Multiple Planted Pots
Master gardener Maureen Gilmer explains the advantages of decorating with multiple pots of plants.
One beautifully planted pot is the loneliest number. But create two, three or four identical pots, and the whole is greater than the sum of its parts. Call this repeated effect "multiplicity."
Multiplicity is not merely a composition of pots, it's a composition of identical pots. It rests on the idea that we may visually overlook one or two elements, but if we create a series of them, all identical, we just can't overlook them.
The use of repetition for dramatic impact can be easily seen in Bernini's travertine colonnades that flank Vatican Square in Rome. The repetition of those simple tubular elements creates something truly monumental. And scale doesn't really matter. Visibility and impact are increased just as effectively through multiplicity of African violets in porcelain pots as it is through a number of matched boxed ficus trees.
This idea is one of the best ways to cope with long walls with no adjacent planting area. Containers are your only means of getting plants there to soften the unrelieved hard surfaces.
It's best to consider three pots the bare minimum for multiplicity, while five is optimal. The effect becomes a combination of pot and plant together, as a half-inanimate and half-living sculpture. Together the composition contributes strong stylized direction to spatial design.
To really make these pots work for you architecturally, it's a good idea to explore plants that share a uniformity of growth. This means that they develop a specific form and that all plants of identical age will grow at the same rate to the same size and shape. Palms are a good example of this. Italian cypress is another. In Spanish gardens the most common repeated elements are identical mother-in-law's tongues in matched terra-cotta pots. Romantic ornamental grasses can be just as uniform as are reed-like horsetails for spare modern style.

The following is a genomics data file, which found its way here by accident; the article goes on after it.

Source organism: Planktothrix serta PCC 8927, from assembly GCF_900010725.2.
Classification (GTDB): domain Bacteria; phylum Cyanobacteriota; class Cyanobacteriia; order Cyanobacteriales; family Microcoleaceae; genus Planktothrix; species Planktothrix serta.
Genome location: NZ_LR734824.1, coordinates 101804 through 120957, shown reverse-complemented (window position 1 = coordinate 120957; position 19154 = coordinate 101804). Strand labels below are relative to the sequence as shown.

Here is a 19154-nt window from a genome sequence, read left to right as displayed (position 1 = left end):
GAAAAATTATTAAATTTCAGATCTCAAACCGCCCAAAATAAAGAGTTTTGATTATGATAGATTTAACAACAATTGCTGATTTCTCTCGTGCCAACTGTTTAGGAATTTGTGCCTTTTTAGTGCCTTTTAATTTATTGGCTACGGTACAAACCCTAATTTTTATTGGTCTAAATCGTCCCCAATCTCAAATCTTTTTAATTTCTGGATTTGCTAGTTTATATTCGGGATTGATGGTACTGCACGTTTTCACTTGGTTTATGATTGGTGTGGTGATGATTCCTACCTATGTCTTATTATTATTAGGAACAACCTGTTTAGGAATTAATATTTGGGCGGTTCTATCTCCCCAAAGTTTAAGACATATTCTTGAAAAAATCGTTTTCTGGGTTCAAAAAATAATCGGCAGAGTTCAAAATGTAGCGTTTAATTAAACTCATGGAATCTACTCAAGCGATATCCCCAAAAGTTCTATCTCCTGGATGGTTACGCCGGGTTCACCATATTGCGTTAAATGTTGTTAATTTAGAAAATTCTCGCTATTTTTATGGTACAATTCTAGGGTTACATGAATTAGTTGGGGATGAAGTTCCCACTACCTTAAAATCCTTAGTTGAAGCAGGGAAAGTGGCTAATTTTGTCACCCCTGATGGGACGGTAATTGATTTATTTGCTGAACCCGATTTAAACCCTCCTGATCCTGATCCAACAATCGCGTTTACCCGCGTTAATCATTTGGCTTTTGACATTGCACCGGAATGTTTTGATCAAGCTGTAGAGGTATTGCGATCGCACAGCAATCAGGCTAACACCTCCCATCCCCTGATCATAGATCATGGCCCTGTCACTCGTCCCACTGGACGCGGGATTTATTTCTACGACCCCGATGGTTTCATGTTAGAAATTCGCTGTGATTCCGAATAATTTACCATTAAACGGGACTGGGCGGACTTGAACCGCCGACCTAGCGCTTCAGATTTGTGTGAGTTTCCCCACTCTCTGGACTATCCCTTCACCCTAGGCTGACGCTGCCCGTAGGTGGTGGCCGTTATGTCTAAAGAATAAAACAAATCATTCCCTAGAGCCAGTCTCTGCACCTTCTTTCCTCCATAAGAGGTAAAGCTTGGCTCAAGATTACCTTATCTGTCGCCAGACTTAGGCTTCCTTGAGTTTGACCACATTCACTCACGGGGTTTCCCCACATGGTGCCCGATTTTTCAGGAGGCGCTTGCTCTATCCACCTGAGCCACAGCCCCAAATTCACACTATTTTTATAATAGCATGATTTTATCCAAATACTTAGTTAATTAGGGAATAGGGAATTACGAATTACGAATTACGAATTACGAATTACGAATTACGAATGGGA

One unique plant form well suited to multiplicity is the patio tree. These are shrubs trained by growers into a lollypop shape. They grow with a single straight trunk and a rounded foliage head on top. Often these forms are created with specialty grafting, to control where they branch. They are technically topiary, but because most flower, they aren't sheared as rigorously as all-green foliage plants.
Patio trees allow you to bring an otherwise too-large shrub into smaller gardens. For example, bougainvillea is a monstrous vine. But when grafted onto a straight pole-like trunk, it becomes a beautiful little patio tree perfectly sized for pots. Many azaleas have been used for patio trees to create a most elegant appearance in formalized gardens. You can also get butterfly bush, camellias, gardenias, tropical hibiscus, hydrangea, lantana, rose and lilac patio trees. They are just as successful in pots as they are in ground.
Patio trees are produced in five-gallon nursery containers. Be sure you choose pots that are large enough for a five-gallon root ball. You'll need a few inches of additional freeboard on top to allow for watering. Plan at least a few inches of gap on all sides of the root ball for potting soil. It helps when you go pot shopping to bring along an empty five-gallon nursery pot so you can drop it into prospective containers to ensure the size is adequate. But beware of pots with fluted edges—they may be too narrow at the base to accommodate a root ball.
Multiplicity is a valuable tool for spicing up an urban garden or courtyard. Placing identical pots on the treads of outdoor stairs increases your opportunity to inject plants and color into living spaces. Pots lined up along the top of a wall can increase visual height and add interest. You can even use this technique to enhance a flat rooftop by adding repeating pots and plants. This is one case where the old saying rings true: if a little is good; a lot is better.